Challenges – regulatory, compliance issues
The financial sector is one of the most supervised and highly-regulated economic sectors. Regulators globally are becoming far more active in the FinTech space to understand the risks and concerns associated with this growing industry.
HomeCrowd’s Chew said regulation is the biggest challenge faced by his company, similar to other FinTech startups in Malaysia.
“[Previously] Regulators tend to regulate us [FinTech startups] like the traditional finance players. The engagement process with regulators is complicated as there are various authorities regulating respective spaces. Some are overlapping with each other,” he said. However, he noted the situation has improved as regulators said that they will look at the FinTech industry differently in a bid to promote more innovation and experimentation.
In Malaysia, central bank Bank Negara Malaysia has launched The Regulatory Sandbox in October 2016, to provide a regulatory environment that is conducive for the deployment of FinTech and facilitates overall innovation in the Malaysian financial sector. The Regulatory Sandbox also seeks to encourage innovation and the delivery of financial services by granting regulatory flexibilities for FinTech solutions with genuine value proposition to be experimented in a production or live environment. It has received 106 applications to-date.
“We hope that our government and regulators would support FinTech startups better by regulating us progressively based on the stages of the companies (early to late-stage), not a one-size-fits-all kind of regulatory framework,” Chew suggested.
HomeCrowd, which is in the midst of raising $1 million for its seed round, aims to help underserved millennials using a data-driven credit scoring that grants them access to a peer-to-peer (P2P) lending platform for a mortgage loan. The startup expects to secure a license within a month or two after meeting the additional paid-up capital requirement which is entailed in its in-principle approval from the Housing Ministry.
Generally, AC Ventures’ Li said all financial services companies face similar structural and macro problems surrounding data availability/Know your customer (KYC), low financial literacy, and limited access to banks and other financial services.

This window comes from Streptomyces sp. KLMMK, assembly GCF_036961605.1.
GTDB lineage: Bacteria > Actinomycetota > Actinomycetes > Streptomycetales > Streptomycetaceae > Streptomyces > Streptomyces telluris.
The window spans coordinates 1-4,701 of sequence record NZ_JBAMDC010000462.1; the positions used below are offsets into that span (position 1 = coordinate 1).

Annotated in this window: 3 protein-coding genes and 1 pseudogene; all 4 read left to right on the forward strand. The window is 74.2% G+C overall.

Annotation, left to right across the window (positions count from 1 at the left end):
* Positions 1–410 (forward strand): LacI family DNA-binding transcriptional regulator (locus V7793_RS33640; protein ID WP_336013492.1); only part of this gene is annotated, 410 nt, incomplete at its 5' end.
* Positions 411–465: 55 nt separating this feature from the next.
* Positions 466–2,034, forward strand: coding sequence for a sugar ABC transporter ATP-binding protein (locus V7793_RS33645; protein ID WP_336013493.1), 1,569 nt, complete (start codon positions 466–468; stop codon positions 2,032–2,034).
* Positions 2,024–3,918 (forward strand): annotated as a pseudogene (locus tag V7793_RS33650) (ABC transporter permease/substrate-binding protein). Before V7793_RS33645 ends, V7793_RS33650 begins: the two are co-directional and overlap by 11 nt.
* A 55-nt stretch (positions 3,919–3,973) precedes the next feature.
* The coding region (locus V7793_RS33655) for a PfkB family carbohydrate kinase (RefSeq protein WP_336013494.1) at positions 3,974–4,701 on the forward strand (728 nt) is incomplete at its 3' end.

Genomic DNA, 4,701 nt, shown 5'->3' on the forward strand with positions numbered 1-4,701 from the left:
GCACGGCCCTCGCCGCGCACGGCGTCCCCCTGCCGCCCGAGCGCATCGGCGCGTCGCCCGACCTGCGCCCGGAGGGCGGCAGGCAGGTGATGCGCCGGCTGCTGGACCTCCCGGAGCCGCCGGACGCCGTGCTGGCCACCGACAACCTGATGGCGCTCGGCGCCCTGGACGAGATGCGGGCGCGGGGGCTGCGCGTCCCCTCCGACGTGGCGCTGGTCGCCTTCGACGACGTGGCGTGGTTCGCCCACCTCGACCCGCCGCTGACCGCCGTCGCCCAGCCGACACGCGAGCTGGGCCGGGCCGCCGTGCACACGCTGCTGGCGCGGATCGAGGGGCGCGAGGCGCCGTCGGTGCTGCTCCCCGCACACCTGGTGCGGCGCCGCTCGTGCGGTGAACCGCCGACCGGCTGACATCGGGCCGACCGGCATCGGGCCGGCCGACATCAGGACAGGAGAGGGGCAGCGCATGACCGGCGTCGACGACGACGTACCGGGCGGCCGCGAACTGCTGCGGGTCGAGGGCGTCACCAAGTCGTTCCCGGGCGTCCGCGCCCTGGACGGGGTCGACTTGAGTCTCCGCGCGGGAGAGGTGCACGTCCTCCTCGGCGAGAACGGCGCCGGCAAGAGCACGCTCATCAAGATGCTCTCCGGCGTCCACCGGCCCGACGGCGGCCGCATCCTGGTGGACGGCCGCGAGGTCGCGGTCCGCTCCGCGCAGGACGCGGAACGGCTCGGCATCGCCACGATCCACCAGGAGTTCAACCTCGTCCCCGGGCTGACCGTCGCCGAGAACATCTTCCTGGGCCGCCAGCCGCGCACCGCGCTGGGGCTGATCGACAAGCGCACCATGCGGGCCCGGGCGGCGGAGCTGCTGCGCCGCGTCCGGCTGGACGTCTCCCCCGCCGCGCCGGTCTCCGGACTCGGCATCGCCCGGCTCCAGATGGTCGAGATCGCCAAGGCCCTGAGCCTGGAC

“The same challenge prevails for both traditional and tech companies. Nonetheless, some FinTech firms are built on the premise that they will bridge the gap and alleviate the structural problems by improving access, enriching data, and others,” he added.
Although the region provides growth opportunities for FinTech startups, regulations in different countries using different sets of laws could deter FinTech players to expand beyond their home markets.
Gobi’s Ku pointed out that different regulations across the markets make it difficult to build truly regional startups from scratch. “But this might change if mergers and acquisitions allow different local startups to be rolled up as a regional FinTech company,” he added.
Meanwhile, Li said that regional expansion is still a possibility as companies look to replicate their products beyond their home market.
He concurred with Ku’s view that regional expansion would be more difficult given the regulatory and compliance requirements for FinTech businesses.
“Xendit’s regional expansion has demonstrated that it is possible to achieve but we Indonesia- based FinTech businesses are fortunate to have the single largest Asean market to grow into without needing to consider regional expansion pre-maturely,” he quipped.